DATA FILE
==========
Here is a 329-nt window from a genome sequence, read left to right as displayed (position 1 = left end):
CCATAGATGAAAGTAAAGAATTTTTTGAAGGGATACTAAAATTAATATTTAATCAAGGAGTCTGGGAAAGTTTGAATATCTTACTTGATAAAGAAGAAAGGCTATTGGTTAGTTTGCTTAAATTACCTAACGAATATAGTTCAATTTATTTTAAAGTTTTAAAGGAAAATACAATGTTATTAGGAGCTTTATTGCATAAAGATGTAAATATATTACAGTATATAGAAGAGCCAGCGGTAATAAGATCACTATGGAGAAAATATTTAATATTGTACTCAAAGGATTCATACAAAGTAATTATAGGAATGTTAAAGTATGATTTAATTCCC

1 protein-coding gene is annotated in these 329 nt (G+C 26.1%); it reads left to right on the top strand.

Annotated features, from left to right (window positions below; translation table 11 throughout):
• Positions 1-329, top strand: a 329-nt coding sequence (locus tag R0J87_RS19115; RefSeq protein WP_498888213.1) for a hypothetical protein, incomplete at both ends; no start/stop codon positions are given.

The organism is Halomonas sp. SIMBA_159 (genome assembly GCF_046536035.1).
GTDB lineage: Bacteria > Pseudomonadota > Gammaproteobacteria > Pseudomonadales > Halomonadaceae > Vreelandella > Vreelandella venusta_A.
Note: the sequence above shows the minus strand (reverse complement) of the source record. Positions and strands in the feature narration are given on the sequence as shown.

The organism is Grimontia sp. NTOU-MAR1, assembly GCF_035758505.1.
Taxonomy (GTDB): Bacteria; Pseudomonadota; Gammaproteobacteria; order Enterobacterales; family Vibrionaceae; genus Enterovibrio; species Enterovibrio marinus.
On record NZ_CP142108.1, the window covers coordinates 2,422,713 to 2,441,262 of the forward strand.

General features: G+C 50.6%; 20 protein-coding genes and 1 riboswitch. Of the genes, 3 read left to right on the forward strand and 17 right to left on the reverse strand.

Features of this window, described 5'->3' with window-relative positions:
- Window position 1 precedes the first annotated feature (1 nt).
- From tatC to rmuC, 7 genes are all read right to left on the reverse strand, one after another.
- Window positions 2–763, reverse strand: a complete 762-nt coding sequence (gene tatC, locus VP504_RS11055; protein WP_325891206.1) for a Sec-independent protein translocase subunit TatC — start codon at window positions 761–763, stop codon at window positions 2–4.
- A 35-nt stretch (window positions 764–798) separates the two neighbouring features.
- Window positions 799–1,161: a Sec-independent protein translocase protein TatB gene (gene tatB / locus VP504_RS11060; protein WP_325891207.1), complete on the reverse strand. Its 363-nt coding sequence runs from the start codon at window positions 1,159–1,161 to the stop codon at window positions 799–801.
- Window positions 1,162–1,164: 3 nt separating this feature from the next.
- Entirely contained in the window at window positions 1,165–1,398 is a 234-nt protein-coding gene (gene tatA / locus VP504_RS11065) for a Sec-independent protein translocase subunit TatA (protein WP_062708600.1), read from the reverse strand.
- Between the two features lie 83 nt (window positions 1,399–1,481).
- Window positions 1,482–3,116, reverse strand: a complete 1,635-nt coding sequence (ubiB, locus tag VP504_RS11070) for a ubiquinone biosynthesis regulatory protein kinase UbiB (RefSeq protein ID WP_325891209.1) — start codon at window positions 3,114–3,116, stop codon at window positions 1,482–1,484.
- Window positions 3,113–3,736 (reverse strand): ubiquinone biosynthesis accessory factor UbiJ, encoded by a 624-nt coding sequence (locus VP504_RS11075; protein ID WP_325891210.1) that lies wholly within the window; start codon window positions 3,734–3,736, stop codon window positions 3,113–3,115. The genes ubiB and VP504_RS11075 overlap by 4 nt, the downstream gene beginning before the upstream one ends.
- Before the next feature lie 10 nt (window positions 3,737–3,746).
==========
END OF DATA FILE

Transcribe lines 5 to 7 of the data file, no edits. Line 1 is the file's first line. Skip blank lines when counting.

• Positions 1-329, top strand: a 329-nt coding sequence (locus tag R0J87_RS19115; RefSeq protein WP_498888213.1) for a hypothetical protein, incomplete at both ends; no start/stop codon positions are given.

The organism is Halomonas sp. SIMBA_159 (genome assembly GCF_046536035.1).
GTDB lineage: Bacteria > Pseudomonadota > Gammaproteobacteria > Pseudomonadales > Halomonadaceae > Vreelandella > Vreelandella venusta_A.